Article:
145
145

COLLECTION OF C. DAVID & MARY ROBINSON

Lee Friedlander
THE LITTLE SCREENS
Estimate
200,000300,000
LOT SOLD. 850,000 USD
JUMP TO LOT
145

COLLECTION OF C. DAVID & MARY ROBINSON

Lee Friedlander
THE LITTLE SCREENS
Estimate
200,000300,000
LOT SOLD. 850,000 USD
JUMP TO LOT

Details & Cataloguing

Photographs

|
New York

Lee Friedlander
B. 1934
THE LITTLE SCREENS
a suite of 38 photographs, each signed, titled, dated, and numbered in pencil and with the photographer's '52 South Mountain Rd., New City, New York 10956' studio, copyright, and reproduction rights stamp on the reverse, 1961-70, printed later (38)
Each approximately 8 1/2  by 12 3/4  in. (21.6 by 32.6 cm.) or the reverse
Read Condition Report Read Condition Report

Provenance

Fraenkel Gallery, San Francisco, 2001

Exhibited

San Francisco, Fraenkel Gallery, The Little Screens, September - October 2001

Literature

Lee Friedlander: The Little Screens (Fraenkel Gallery, 2001), all plates (these prints)

'The Little Screens: A Photographic Essay by Lee Friedlander with a Comment by Walker Evans,' Harper's Bazaar, February, 1963, pp. 126-129

Peter Galassi, Friedlander (The Museum of Modern Art, 2005), fig. 24 and pls. 75, 79, 80, 81, 82, 85, 88, 90, 91, 93, and 152

Rod Slemmons, Like a One-Eyed Cat: Photographs by Lee Friedlander, 1956-1987 (Seattle Art Museum, 1989), pl. 29

David Campany, Walker Evans: The Magazine Work (Göttingen, 2014), pp. 200-01

John Szarkowski, The Photographer's Eye (The Museum of Modern Art, 1966), p. 14

Peter Galassi, Walker Evans & Company (The Museum of Modern Art, 2000), pls. 265 and 319

Keith Davis, An American Century of Photography, from Dry-Plate to Digital, 2nd ed. (Hallmark, 1999), pl. 379

Americans: Masterpieces of American Photography, 1940-2006 (Kunsthalle Wien, 2006), pp. 45, 47, and 52

Catalogue Note

Witty, ironic, and perceptive, Lee Friedlander’s Little Screens photographs capture the growing ubiquity of television in post-war America and offer deadpan comic commentary on the vacuity of popular culture.  Taken between 1961 and 1970, in locales ranging from Galax, Virginia, to Washington State, each photograph includes within its frame a television set illuminated with flickering moments of entertainment, advertising, or politics.  Like the best of Friedlander’s photographs, the Little Screens images initially appear off-hand and casual.  Examined more closely—and seen together as a series—they reveal a depth of sophistication. As Hilton Kramer wrote in 1972, Friedlander ‘has wrested from the accidents of experience some remarkable images—a kind of workaday surrealism that is ingenious in the incongruous forms it brings together, yet always faithful to a straight documentary surface.  The little group of pictures showing television screens functioning in bleak, uninhabited rooms is unforgettable’ (New York Times, 25 November, 1972, p. 23).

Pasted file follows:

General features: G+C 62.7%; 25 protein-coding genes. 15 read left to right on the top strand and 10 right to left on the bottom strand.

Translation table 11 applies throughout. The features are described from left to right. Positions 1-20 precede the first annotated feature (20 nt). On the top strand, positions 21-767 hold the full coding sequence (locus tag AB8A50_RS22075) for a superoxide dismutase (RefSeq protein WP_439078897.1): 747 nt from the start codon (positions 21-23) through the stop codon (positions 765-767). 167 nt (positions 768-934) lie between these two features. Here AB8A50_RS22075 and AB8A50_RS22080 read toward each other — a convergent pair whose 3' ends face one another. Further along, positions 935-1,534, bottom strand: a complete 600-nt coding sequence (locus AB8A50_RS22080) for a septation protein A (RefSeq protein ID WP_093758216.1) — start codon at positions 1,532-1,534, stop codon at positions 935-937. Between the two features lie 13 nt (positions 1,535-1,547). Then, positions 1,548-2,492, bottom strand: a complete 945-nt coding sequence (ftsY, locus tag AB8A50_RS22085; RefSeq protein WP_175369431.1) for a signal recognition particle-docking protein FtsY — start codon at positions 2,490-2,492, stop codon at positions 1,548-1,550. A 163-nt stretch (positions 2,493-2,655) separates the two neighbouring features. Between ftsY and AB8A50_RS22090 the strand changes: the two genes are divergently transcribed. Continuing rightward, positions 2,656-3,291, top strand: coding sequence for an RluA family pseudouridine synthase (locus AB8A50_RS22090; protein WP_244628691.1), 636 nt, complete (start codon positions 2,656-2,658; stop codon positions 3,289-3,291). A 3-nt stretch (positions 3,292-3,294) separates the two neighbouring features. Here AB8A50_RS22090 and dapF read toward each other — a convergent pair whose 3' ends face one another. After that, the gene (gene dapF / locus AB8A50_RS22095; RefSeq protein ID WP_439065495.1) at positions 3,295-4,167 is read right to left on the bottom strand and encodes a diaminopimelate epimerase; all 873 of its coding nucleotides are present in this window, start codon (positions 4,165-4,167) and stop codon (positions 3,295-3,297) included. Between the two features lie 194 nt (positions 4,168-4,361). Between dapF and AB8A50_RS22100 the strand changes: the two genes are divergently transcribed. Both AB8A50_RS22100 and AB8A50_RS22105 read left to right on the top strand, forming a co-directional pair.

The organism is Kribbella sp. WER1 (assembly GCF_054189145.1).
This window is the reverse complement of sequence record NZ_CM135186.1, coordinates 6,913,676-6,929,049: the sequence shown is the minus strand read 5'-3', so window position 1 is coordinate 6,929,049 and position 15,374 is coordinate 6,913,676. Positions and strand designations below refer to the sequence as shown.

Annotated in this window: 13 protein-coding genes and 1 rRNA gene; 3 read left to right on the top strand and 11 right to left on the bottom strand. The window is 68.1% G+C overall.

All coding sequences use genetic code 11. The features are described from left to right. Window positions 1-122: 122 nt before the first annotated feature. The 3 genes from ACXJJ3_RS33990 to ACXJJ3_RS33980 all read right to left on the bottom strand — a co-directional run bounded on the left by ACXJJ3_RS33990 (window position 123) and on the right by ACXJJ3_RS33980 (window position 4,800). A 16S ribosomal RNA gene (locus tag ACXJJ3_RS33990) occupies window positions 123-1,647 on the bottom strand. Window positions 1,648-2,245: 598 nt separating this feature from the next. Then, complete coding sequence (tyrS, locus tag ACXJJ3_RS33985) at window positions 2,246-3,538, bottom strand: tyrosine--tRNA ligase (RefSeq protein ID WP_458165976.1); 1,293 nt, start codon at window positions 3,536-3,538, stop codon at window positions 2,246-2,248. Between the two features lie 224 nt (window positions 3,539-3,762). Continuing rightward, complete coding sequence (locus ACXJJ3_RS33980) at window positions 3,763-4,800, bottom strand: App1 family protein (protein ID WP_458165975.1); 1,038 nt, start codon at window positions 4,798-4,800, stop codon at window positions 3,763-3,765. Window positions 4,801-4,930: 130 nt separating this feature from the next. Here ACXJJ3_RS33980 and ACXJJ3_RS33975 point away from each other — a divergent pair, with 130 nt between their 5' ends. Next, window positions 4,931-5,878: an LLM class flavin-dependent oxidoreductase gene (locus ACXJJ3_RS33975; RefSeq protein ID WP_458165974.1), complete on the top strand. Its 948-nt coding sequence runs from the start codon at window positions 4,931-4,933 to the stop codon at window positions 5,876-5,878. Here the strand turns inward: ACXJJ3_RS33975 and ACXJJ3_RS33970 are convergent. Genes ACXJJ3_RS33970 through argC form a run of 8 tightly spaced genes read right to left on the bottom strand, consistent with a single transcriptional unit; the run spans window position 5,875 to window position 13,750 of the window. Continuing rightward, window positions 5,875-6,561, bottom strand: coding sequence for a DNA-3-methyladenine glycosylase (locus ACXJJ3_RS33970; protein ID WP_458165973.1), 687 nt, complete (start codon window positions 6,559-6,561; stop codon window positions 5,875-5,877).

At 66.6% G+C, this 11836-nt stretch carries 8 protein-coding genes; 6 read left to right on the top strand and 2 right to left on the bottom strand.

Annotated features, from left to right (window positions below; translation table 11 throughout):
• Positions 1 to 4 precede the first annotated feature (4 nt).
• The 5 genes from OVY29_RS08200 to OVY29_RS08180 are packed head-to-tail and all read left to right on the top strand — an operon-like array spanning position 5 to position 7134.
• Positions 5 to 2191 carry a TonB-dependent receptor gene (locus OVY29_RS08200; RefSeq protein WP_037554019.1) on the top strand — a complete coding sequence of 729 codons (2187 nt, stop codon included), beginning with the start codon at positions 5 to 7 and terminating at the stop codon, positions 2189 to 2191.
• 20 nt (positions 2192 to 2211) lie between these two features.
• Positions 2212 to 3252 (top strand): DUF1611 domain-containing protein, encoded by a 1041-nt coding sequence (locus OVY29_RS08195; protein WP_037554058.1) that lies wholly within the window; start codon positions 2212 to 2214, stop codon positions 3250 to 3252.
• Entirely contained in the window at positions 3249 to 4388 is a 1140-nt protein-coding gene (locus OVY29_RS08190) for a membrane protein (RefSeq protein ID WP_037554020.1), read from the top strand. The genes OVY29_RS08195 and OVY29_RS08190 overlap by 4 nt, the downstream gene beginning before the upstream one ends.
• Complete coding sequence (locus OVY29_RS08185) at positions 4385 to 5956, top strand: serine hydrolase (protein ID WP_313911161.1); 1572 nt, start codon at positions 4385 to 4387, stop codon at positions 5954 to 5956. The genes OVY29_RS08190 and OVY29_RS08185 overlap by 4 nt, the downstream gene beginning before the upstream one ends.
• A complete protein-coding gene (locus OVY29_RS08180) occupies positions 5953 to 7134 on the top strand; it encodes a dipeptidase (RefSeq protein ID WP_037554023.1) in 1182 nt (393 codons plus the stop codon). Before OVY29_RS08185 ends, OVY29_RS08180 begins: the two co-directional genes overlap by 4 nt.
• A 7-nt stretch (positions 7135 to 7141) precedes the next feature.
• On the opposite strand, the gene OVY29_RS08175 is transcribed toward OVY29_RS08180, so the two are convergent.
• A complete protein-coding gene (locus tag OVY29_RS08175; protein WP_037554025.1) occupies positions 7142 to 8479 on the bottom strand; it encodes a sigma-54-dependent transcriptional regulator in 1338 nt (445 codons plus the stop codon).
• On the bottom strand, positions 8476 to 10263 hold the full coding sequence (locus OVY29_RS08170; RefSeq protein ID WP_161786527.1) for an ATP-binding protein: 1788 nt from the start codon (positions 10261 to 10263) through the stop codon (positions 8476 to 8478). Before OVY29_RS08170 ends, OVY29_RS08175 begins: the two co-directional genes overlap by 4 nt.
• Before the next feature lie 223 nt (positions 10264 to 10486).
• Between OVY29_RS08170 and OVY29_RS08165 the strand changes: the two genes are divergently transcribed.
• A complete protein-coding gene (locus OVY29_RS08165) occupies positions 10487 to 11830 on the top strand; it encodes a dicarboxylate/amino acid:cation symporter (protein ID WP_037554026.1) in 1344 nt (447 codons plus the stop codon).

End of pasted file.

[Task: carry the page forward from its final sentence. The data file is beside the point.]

Images from Friedlander’s series were first published, along with text by his friend and mentor Walker Evans, in the February 1963 issue of Harper’s Bazaar in a feature entitled ‘The Little Screens: A Photographic Essay by Lee Friedlander with a Comment by Walker Evans.’  The images’ unlikely debut in Harper’s Bazaar was the direct result of art director Marvin Israel’s effort in the early 1960s to replace traditional magazine imagery with edgier work by Friedlander, Richard Avedon, Diane Arbus, Robert Frank, and Andy Warhol, among others.  Friedlander and Israel also worked together at Atlantic Records, where Israel was an art director and Friedlander provided photographs of musicians for albums and liner notes. 

The importance of The Little Screens was acknowledged early on.  John Szarkowski included one in his encyclopedic 1964 exhibition The Photographer’s Eye at the Museum of Modern Art.  Szarkowski also included the work in the seminal 1967 New Documents exhibition.  After Bazaar’s publication of Little Screens, Friedlander received a letter requesting to purchase Philadelphia (1961) from the series.  Surprised that anyone would want to pay him $25 for a photograph, Friedlander met with the buyer: the artist Jim Dine.  The two became friends and would later collaborate on the 1969 Photographs & Etchings portfolio. 

The group of Little Screens images offered here is the largest and most complete to appear at auction.  These are the very prints Friedlander used in the creation of the 2001 book, Lee Friedlander: The Little Screens, published by Fraenkel Gallery.  All of the 34 images illustrated in the book are present here, as well as 4 additional images that do not appear in the book.  Like the complete set of Nicholas Nixon’s The Brown Sisters offered here as Lot 113, these photographs come from the pioneering photography collectors Mary Robinson and her late husband C. David Robinson. 

Photographs

|
New York